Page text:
HIV and AIDS: challenges and approaches within the education sector

Caillods, Françoise; Kelly, Michael J.; Tournier, Barbara
English, French, Portuguese
IIEP brief for planners
47 p.

Online version

About the publication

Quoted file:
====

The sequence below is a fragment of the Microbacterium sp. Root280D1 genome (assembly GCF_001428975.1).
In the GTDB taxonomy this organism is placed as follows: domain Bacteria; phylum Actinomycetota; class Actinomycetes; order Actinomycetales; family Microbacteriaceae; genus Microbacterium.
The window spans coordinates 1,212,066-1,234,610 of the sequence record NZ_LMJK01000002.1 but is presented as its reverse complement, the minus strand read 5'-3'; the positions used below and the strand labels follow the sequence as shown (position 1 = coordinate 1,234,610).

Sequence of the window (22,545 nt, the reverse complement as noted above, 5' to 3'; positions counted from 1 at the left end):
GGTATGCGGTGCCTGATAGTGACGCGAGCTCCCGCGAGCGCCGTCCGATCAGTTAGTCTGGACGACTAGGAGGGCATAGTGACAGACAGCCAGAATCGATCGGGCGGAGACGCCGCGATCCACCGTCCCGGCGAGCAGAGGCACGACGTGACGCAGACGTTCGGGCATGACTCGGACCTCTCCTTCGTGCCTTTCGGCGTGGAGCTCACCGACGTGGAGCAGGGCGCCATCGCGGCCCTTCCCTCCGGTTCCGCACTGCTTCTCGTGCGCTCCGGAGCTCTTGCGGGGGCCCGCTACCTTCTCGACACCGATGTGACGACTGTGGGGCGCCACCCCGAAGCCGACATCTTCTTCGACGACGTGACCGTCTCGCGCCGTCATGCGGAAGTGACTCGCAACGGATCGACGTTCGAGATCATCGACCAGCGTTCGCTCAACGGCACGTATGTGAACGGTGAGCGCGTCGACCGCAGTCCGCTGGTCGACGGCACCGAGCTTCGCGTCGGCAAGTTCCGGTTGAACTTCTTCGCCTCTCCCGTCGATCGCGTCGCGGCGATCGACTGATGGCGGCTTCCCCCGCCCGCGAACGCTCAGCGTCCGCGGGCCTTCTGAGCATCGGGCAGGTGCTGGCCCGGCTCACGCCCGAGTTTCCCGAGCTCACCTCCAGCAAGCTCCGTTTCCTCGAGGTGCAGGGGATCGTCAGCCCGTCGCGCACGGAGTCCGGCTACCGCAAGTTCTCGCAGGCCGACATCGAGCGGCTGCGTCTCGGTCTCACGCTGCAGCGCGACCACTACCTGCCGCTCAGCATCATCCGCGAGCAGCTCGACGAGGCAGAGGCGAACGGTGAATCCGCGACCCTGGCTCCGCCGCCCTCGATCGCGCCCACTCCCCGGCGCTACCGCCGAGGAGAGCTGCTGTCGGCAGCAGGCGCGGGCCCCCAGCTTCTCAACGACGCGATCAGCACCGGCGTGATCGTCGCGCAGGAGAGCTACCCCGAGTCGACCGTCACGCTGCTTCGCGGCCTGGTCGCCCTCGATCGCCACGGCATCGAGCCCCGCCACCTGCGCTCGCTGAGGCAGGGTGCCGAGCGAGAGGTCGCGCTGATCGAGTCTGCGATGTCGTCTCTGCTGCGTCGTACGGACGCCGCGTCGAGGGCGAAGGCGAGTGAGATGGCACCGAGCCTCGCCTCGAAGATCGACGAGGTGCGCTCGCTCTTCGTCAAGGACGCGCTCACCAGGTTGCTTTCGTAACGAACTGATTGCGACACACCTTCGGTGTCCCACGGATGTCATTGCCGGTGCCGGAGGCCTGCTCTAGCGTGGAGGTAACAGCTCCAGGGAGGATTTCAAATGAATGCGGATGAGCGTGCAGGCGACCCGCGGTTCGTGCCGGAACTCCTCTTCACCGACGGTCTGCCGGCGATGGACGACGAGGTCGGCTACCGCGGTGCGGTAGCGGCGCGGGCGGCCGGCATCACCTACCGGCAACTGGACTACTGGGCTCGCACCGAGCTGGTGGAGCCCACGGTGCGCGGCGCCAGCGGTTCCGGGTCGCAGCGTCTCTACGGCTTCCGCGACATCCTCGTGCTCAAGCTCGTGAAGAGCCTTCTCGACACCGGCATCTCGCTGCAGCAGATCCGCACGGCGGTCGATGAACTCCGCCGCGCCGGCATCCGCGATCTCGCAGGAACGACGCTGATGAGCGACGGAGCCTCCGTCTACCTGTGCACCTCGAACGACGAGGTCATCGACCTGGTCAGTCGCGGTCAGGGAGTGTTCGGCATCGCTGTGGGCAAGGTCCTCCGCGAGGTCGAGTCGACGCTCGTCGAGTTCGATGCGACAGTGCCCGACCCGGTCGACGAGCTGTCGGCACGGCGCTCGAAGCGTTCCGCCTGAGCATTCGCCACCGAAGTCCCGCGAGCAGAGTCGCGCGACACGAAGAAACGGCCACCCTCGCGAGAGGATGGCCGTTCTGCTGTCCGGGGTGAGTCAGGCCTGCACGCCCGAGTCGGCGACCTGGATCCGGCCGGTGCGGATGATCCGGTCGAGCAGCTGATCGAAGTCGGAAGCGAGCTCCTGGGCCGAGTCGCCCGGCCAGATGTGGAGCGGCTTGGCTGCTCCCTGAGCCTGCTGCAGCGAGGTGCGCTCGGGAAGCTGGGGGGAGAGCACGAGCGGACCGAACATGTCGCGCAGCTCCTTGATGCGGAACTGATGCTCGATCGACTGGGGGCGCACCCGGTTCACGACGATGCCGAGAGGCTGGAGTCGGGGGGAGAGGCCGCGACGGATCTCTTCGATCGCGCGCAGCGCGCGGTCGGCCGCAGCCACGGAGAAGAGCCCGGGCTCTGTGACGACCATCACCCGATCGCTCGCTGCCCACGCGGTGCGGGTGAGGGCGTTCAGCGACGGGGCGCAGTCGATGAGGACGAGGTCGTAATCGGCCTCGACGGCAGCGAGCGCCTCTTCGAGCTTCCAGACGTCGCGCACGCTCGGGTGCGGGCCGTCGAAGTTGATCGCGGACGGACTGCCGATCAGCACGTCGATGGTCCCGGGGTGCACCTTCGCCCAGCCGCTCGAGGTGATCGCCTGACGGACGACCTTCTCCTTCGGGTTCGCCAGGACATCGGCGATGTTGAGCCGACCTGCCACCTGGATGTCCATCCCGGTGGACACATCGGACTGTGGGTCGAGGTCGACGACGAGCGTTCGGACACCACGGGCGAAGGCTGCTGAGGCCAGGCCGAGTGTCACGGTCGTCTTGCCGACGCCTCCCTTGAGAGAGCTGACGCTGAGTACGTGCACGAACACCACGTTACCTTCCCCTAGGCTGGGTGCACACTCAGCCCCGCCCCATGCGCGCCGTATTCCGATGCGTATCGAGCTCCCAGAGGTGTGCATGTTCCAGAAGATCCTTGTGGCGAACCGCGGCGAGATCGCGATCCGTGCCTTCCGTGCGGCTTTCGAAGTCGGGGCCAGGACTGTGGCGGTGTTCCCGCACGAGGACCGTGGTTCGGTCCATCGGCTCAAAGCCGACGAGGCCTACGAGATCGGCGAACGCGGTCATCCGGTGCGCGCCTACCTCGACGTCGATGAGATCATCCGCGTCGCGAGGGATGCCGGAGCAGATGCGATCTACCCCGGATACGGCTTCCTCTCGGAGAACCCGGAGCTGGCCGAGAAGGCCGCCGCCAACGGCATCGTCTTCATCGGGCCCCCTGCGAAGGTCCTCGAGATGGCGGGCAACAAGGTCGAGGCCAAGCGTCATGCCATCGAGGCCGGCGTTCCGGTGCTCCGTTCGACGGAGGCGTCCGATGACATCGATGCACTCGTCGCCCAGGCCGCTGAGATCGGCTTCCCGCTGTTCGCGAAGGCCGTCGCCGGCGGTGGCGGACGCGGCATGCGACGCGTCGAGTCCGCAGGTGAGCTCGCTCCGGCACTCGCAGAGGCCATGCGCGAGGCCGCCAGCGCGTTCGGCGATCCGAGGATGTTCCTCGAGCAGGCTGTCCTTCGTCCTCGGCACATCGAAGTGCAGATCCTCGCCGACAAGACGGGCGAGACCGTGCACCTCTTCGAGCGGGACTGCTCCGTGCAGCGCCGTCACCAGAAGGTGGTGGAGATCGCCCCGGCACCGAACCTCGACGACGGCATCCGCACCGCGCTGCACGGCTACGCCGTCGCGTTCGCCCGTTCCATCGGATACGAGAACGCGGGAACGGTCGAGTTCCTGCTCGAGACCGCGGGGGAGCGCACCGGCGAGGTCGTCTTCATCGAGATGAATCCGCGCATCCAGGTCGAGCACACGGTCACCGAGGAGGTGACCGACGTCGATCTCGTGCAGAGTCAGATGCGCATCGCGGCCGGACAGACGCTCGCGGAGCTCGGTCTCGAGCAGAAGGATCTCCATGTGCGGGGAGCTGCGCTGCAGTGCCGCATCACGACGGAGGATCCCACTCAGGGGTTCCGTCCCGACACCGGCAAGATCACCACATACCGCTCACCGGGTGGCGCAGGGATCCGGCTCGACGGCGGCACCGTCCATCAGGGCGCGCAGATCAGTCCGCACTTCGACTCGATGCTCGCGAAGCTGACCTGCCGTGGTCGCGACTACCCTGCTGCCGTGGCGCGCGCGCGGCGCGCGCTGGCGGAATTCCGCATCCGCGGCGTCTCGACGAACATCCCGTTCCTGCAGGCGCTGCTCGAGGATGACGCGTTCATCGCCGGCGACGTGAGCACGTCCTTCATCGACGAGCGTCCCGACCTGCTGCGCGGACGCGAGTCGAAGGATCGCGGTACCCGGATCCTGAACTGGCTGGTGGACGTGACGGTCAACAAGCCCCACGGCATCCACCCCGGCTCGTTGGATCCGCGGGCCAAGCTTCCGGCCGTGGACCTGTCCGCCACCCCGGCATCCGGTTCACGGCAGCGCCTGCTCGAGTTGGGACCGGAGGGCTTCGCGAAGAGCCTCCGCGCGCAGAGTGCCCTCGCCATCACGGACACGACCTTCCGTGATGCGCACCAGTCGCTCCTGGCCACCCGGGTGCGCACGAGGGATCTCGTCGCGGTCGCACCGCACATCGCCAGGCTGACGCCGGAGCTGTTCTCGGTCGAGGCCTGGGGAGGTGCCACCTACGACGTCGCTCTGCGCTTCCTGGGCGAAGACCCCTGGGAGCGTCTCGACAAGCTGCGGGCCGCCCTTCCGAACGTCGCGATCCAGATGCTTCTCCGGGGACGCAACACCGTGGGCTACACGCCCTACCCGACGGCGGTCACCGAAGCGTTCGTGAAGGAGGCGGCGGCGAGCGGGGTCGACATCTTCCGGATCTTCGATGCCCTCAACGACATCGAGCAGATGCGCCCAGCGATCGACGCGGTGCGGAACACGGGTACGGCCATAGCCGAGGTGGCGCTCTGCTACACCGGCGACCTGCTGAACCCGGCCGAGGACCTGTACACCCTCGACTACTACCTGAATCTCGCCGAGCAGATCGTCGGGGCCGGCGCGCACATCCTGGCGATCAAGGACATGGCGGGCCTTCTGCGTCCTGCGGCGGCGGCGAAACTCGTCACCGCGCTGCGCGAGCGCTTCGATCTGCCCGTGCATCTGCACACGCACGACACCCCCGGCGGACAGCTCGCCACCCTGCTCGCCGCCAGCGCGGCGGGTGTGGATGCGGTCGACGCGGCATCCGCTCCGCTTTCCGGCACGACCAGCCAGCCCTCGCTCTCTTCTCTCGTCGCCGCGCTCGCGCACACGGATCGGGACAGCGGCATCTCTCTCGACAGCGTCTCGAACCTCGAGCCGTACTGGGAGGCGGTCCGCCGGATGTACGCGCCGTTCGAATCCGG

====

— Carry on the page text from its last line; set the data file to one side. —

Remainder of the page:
In the past 20 years, HIV and AIDS have been rightly considered as the world's most devastating epidemic, particularly in sub-Saharan Africa. Thanks to numerous efforts at national and international levels, achievements are being recorded in the response to the pandemic. The development of antiretroviral therapy (ART), a real scientific breakthrough, has helped lower the number of AIDS-related deaths. An unprecedented mobilization of funds has made it possible to broaden access to treatment, organize prevention education programmes, and set up counselling and testing services in many countries. There is some evidence that the prevalence rates are beginning to stabilize, and even decline, in a few countries. The number of new infections is also starting to decline. Action is beginning to pay off. Yet in 2007, there were still 33 million people living with HIV in the world, and only about one person in three that needed treatment in low- and middle-income countries was actually receiving ART. In many countries of sub-Saharan Africa, fewer than 25 per cent of those who need treatment have access to it. No vaccine is in sight, and the epidemic remains largely out of control. Prevention is still the most cost-effective response to the epidemic. The global AIDS epidemic continues to demand coherent and focused efforts. It also requires sustained action in the education sector.